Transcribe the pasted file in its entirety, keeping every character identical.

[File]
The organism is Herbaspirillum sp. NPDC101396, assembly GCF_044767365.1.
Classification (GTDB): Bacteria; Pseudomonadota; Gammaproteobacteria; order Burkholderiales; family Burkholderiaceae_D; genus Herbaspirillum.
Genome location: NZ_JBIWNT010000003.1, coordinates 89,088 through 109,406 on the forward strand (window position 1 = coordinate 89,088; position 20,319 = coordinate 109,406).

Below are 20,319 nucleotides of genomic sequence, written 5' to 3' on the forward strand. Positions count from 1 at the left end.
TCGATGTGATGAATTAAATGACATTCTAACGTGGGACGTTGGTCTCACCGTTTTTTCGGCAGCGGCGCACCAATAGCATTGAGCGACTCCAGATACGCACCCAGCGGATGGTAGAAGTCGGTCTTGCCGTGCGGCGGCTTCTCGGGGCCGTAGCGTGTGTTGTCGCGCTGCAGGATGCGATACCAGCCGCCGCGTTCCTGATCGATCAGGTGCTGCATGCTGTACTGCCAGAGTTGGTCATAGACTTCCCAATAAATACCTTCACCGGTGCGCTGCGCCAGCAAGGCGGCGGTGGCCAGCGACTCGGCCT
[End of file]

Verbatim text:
The organism is Herbaspirillum sp. NPDC101396, assembly GCF_044767365.1.
Classification (GTDB): Bacteria; Pseudomonadota; Gammaproteobacteria; order Burkholderiales; family Burkholderiaceae_D; genus Herbaspirillum.
Genome location: NZ_JBIWNT010000003.1, coordinates 89,088 through 109,406 on the forward strand (window position 1 = coordinate 89,088; position 20,319 = coordinate 109,406).

Below are 20,319 nucleotides of genomic sequence, written 5' to 3' on the forward strand. Positions count from 1 at the left end.
TCGATGTGATGAATTAAATGACATTCTAACGTGGGACGTTGGTCTCACCGTTTTTTCGGCAGCGGCGCACCAATAGCATTGAGCGACTCCAGATACGCACCCAGCGGATGGTAGAAGTCGGTCTTGCCGTGCGGCGGCTTCTCGGGGCCGTAGCGTGTGTTGTCGCGCTGCAGGATGCGATACCAGCCGCCGCGTTCCTGATCGATCAGGTGCTGCATGCTGTACTGCCAGAGTTGGTCATAGACTTCCCAATAAATACCTTCACCGGTGCGCTGCGCCAGCAAGGCGGCGGTGGCCAGCGACTCGGCCT